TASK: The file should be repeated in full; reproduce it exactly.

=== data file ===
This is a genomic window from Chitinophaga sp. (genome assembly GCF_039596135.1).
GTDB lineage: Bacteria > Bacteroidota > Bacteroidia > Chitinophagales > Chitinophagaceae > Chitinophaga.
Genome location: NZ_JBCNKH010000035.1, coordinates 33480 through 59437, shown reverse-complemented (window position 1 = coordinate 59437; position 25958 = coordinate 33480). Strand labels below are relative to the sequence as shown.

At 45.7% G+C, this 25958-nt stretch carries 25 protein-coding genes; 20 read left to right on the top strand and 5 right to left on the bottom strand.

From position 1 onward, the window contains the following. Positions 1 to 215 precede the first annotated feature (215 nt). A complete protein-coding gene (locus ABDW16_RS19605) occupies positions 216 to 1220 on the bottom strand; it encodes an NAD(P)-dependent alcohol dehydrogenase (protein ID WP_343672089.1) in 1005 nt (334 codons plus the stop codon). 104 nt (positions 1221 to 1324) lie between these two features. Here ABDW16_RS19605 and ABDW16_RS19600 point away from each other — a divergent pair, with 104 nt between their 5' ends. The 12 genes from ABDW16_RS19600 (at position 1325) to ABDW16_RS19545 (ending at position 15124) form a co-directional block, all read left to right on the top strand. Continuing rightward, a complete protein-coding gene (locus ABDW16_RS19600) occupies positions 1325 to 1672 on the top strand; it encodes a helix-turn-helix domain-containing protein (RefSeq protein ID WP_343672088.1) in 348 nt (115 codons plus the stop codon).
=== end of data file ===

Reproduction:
This is a genomic window from Chitinophaga sp. (genome assembly GCF_039596135.1).
GTDB lineage: Bacteria > Bacteroidota > Bacteroidia > Chitinophagales > Chitinophagaceae > Chitinophaga.
Genome location: NZ_JBCNKH010000035.1, coordinates 33480 through 59437, shown reverse-complemented (window position 1 = coordinate 59437; position 25958 = coordinate 33480). Strand labels below are relative to the sequence as shown.

At 45.7% G+C, this 25958-nt stretch carries 25 protein-coding genes; 20 read left to right on the top strand and 5 right to left on the bottom strand.

From position 1 onward, the window contains the following. Positions 1 to 215 precede the first annotated feature (215 nt). A complete protein-coding gene (locus ABDW16_RS19605) occupies positions 216 to 1220 on the bottom strand; it encodes an NAD(P)-dependent alcohol dehydrogenase (protein ID WP_343672089.1) in 1005 nt (334 codons plus the stop codon). 104 nt (positions 1221 to 1324) lie between these two features. Here ABDW16_RS19605 and ABDW16_RS19600 point away from each other — a divergent pair, with 104 nt between their 5' ends. The 12 genes from ABDW16_RS19600 (at position 1325) to ABDW16_RS19545 (ending at position 15124) form a co-directional block, all read left to right on the top strand. Continuing rightward, a complete protein-coding gene (locus ABDW16_RS19600) occupies positions 1325 to 1672 on the top strand; it encodes a helix-turn-helix domain-containing protein (RefSeq protein ID WP_343672088.1) in 348 nt (115 codons plus the stop codon).